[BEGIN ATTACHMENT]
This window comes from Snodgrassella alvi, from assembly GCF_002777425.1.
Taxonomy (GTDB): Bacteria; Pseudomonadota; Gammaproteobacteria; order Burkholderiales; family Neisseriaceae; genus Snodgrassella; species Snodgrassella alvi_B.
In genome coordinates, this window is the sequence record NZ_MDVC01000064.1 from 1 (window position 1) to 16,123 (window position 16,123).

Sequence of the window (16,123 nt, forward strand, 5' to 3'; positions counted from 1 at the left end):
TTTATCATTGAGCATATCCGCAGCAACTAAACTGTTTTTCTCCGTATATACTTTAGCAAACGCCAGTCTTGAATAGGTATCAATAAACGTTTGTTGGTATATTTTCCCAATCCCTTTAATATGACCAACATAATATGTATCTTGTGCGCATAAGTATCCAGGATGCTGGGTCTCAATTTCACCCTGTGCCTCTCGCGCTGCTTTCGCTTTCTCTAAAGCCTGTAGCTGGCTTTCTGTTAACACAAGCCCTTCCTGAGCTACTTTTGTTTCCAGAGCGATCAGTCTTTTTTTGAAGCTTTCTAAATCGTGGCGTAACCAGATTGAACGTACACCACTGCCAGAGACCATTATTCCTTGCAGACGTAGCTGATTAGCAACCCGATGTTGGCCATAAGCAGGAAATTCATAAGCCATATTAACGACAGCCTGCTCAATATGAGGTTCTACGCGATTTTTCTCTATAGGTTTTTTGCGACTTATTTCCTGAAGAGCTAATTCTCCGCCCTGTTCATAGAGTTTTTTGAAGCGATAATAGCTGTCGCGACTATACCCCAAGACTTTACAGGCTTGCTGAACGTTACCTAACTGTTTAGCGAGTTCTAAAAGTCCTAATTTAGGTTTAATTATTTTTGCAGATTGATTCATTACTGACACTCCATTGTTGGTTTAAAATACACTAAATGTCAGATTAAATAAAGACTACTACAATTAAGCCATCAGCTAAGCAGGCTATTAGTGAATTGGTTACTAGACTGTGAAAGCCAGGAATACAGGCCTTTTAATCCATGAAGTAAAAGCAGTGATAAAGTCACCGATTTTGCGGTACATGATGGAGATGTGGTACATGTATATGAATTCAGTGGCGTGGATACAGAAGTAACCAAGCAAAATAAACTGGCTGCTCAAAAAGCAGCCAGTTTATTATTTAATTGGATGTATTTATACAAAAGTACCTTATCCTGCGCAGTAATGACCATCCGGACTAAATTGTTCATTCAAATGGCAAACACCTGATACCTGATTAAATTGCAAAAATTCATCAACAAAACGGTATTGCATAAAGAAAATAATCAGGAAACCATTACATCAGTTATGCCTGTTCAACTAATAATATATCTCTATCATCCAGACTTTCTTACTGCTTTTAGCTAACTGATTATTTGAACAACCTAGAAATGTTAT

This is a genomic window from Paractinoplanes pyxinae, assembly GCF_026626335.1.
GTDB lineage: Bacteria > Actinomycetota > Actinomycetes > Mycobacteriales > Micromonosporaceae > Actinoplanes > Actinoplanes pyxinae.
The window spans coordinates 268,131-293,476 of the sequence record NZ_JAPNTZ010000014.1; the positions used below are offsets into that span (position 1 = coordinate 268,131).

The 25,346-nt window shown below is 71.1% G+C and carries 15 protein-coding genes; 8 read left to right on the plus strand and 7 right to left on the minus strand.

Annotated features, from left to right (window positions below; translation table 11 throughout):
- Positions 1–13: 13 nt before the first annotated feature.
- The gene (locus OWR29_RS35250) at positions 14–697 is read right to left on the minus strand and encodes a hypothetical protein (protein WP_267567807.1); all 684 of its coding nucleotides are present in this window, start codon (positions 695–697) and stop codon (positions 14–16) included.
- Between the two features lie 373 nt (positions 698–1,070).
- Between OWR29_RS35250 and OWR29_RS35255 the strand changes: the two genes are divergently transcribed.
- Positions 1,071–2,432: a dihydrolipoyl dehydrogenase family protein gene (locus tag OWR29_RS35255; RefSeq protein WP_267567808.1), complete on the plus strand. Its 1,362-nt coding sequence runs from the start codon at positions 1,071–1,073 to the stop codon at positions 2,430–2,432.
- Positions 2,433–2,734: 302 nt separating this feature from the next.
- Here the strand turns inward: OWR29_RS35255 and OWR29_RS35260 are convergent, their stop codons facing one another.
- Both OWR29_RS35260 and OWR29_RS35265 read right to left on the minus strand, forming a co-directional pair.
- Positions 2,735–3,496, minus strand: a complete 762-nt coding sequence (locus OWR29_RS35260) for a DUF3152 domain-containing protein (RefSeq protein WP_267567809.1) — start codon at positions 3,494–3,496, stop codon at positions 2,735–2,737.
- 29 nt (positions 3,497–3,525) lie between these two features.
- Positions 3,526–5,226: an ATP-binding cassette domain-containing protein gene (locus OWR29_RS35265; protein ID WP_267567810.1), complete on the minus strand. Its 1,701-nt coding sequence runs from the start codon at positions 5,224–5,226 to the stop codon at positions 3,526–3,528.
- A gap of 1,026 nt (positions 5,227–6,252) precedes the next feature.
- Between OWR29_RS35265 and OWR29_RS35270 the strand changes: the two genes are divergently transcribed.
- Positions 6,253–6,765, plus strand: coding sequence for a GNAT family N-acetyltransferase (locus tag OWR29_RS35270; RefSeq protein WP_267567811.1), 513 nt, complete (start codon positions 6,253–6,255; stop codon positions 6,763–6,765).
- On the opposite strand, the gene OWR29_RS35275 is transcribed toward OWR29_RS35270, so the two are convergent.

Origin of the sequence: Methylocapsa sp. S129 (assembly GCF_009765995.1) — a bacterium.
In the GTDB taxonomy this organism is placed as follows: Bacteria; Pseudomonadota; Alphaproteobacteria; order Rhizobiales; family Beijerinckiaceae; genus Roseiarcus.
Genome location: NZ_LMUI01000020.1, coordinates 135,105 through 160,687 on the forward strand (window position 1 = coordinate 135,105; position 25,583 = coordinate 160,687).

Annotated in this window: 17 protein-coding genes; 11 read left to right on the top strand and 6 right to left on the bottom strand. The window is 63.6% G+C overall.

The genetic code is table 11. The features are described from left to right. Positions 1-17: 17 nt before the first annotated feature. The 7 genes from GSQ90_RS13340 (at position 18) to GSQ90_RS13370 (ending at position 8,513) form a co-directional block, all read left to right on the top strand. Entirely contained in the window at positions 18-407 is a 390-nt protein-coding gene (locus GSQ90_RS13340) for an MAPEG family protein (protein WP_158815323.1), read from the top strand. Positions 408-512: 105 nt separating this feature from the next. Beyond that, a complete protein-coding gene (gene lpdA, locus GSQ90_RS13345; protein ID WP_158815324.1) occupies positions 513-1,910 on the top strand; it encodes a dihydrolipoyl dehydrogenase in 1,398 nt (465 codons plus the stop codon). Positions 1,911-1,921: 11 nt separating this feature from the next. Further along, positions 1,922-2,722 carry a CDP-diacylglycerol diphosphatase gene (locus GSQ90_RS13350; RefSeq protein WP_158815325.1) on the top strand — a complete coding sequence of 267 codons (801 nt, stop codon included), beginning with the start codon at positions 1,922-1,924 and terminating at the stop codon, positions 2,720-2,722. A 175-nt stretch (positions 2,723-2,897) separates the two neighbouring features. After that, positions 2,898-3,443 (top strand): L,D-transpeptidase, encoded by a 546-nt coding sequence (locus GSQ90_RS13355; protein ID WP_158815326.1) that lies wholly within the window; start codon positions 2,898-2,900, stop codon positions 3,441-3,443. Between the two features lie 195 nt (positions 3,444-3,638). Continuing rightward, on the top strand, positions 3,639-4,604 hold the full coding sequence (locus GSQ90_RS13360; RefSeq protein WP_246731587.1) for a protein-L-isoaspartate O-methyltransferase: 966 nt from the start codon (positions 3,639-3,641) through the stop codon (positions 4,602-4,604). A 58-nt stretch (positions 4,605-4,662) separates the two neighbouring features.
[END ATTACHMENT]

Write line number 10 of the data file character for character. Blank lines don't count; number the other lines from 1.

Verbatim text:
Annotated features, from left to right (window positions below; translation table 11 throughout):